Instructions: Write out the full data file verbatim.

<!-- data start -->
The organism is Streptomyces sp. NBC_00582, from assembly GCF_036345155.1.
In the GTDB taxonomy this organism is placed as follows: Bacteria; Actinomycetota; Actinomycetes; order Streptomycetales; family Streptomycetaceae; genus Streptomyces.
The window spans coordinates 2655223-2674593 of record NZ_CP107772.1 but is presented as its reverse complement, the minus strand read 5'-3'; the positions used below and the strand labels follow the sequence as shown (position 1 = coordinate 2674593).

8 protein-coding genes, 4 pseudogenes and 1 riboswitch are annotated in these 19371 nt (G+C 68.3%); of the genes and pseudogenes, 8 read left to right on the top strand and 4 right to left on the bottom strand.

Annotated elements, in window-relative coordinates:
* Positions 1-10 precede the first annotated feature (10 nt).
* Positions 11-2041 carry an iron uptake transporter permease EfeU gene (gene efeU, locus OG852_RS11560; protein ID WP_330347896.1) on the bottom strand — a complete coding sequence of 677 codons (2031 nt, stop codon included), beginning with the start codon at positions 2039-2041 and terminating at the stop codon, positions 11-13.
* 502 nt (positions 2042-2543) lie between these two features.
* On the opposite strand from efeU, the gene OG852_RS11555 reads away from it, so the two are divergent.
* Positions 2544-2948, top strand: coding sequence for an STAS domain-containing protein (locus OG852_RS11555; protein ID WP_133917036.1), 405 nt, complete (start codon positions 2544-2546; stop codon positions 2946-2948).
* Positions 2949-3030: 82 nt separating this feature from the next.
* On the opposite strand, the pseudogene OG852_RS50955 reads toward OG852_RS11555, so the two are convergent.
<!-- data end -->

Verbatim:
The organism is Streptomyces sp. NBC_00582, from assembly GCF_036345155.1.
In the GTDB taxonomy this organism is placed as follows: Bacteria; Actinomycetota; Actinomycetes; order Streptomycetales; family Streptomycetaceae; genus Streptomyces.
The window spans coordinates 2655223-2674593 of record NZ_CP107772.1 but is presented as its reverse complement, the minus strand read 5'-3'; the positions used below and the strand labels follow the sequence as shown (position 1 = coordinate 2674593).

8 protein-coding genes, 4 pseudogenes and 1 riboswitch are annotated in these 19371 nt (G+C 68.3%); of the genes and pseudogenes, 8 read left to right on the top strand and 4 right to left on the bottom strand.

Annotated elements, in window-relative coordinates:
* Positions 1-10 precede the first annotated feature (10 nt).
* Positions 11-2041 carry an iron uptake transporter permease EfeU gene (gene efeU, locus OG852_RS11560; protein ID WP_330347896.1) on the bottom strand — a complete coding sequence of 677 codons (2031 nt, stop codon included), beginning with the start codon at positions 2039-2041 and terminating at the stop codon, positions 11-13.
* 502 nt (positions 2042-2543) lie between these two features.
* On the opposite strand from efeU, the gene OG852_RS11555 reads away from it, so the two are divergent.
* Positions 2544-2948, top strand: coding sequence for an STAS domain-containing protein (locus OG852_RS11555; protein ID WP_133917036.1), 405 nt, complete (start codon positions 2544-2546; stop codon positions 2946-2948).
* Positions 2949-3030: 82 nt separating this feature from the next.
* On the opposite strand, the pseudogene OG852_RS50955 reads toward OG852_RS11555, so the two are convergent.